Swishy, the driver of that Chev would be getting boulder and boulder.
In the good old days (about 15 to 40 years ago) that flashing green light in the BMW meant that the car was going to turn left no matter what the driver wanted. These days, they only come on when you play with that little leaver on the steering column.
When I got my driver's licence on my sixteenth birthday my car, a 1948 Vauxhall, had trafficators (those little arms that came out and lit up to indicate a turn) but my driver's questions required me to describe hand signals for left and right turns and a stop. Years later I got my heavy combination licence and there were no questions about turning indicators.
The day before yesterday, I entered a roundabout in town and a middle aged lady approached from my left indicating a right turn. Even though I had right-of-way, she entered the roundabout and turned left. She continued for a block and then turned right into the carpark of a pokie venue.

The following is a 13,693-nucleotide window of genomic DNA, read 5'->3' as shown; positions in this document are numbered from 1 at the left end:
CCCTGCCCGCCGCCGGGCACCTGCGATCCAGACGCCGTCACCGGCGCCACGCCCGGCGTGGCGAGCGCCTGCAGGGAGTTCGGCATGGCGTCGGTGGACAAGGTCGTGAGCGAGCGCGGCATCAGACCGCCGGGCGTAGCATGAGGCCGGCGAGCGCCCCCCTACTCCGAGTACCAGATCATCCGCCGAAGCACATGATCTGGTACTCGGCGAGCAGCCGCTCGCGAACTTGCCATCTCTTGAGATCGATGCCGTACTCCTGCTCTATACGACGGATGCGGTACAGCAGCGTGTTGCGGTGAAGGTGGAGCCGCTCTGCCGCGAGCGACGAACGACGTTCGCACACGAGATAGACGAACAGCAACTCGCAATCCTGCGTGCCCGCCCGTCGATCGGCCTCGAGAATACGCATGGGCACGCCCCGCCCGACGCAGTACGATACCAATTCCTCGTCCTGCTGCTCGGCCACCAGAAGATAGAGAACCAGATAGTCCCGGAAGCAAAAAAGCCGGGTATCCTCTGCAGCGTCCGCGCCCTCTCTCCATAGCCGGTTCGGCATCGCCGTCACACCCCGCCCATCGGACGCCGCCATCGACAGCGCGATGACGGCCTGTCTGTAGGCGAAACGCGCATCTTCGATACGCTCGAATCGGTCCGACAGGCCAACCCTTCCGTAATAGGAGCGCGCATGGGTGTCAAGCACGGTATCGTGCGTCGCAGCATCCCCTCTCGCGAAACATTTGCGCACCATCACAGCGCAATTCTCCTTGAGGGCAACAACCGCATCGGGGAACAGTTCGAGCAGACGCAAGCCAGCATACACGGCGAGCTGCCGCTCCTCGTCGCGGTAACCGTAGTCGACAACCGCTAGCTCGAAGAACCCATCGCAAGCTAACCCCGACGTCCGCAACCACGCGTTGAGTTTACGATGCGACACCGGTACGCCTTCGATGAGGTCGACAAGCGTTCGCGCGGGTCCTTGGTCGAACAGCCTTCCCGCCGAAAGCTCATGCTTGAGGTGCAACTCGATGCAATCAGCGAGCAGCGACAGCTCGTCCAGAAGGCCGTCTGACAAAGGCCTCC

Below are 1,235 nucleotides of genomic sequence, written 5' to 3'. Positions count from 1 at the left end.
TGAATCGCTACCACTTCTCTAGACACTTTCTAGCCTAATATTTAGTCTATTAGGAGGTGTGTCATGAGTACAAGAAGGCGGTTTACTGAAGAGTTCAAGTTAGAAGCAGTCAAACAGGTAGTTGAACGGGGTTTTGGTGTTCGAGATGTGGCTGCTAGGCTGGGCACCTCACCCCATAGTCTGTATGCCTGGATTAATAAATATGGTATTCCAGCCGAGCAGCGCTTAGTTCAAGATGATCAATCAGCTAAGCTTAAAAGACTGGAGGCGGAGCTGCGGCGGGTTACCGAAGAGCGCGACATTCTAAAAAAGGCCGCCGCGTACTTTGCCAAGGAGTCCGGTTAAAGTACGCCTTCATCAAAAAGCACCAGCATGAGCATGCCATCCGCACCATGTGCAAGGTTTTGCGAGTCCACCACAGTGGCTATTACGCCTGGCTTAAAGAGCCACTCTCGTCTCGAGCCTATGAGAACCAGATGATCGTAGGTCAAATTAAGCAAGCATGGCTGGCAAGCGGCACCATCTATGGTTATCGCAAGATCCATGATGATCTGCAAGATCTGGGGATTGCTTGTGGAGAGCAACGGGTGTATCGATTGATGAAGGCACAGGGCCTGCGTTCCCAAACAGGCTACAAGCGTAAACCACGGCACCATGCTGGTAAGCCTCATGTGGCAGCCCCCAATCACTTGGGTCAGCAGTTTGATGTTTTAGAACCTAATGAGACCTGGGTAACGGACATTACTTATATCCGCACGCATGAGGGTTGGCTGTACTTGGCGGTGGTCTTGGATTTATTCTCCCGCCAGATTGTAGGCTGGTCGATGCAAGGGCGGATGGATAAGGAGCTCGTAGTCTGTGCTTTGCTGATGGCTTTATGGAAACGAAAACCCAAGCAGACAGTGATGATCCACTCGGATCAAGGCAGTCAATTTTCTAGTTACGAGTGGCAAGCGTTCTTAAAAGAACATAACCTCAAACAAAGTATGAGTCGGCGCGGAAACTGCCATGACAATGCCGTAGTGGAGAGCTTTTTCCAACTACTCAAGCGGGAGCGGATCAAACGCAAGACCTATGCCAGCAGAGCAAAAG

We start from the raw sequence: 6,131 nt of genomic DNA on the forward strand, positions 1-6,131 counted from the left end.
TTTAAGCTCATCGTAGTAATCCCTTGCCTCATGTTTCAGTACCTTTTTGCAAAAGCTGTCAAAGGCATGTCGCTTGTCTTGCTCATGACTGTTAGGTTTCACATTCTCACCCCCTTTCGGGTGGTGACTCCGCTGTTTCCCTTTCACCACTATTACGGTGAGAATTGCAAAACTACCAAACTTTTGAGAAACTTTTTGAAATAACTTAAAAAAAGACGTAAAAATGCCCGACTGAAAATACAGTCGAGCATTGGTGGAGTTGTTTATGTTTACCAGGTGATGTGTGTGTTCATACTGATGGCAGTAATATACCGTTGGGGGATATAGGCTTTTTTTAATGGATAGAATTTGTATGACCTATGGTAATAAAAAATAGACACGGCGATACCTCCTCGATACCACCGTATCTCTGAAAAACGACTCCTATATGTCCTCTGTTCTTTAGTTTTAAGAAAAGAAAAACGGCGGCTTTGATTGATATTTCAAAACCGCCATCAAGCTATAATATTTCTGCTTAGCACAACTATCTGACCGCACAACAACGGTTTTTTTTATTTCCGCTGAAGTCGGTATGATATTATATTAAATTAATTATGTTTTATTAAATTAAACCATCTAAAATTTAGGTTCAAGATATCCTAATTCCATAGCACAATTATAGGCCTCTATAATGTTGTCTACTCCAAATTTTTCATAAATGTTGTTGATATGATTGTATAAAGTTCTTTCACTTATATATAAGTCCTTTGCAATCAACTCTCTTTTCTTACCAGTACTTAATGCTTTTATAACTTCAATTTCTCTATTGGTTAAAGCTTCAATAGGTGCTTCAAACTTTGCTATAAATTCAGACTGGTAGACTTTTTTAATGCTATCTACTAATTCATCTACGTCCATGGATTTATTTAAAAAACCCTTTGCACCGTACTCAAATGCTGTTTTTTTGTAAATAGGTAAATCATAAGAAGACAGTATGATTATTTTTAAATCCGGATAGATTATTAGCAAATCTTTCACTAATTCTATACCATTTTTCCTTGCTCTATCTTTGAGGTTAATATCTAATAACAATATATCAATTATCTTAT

I have my shoulder to the wheel,
my nose to the grindstone,
I've put my best foot forward,
I've put my back into it,
I'm gritting my teeth,
Morris you just reminded me off my first car, a 1949 Austin A40. Within a week I had perfected the foot behind the gear lever in third gear technique to stop it spitting it out of gear when accelerating. But more importantly, were the limp wristed trafficators. My brother conveniently "borrowed" my parents car the day I went for my driving test, eventuating in the A40 having to be used instead. All through the test I indicated when needed, casually leaning across behind the police officer testing me, so I could thump the door pillar so the trafficator would at least show more than just the chrome top piece! Dixon of Dock Green's only comment was, "That seems to do the trick nicely" as the arm audibly reached the top of its stroke with a muted thud. Memories.
PDU, my Dad went for his licence in the mother country between the end of the war and 1950. He used a borrowed Fordson E83. As the old van was not fitted with a passenger seat, a five gallon drum was provided for the testing officer's comfort.
Whether it was Dad's rudimentary clutch control or the poor state of post war vehicles, is debatable, but during the hill start manoeuvre the testing fellow ended up on his arse, against the back doors of the van. Miraculously, he passed.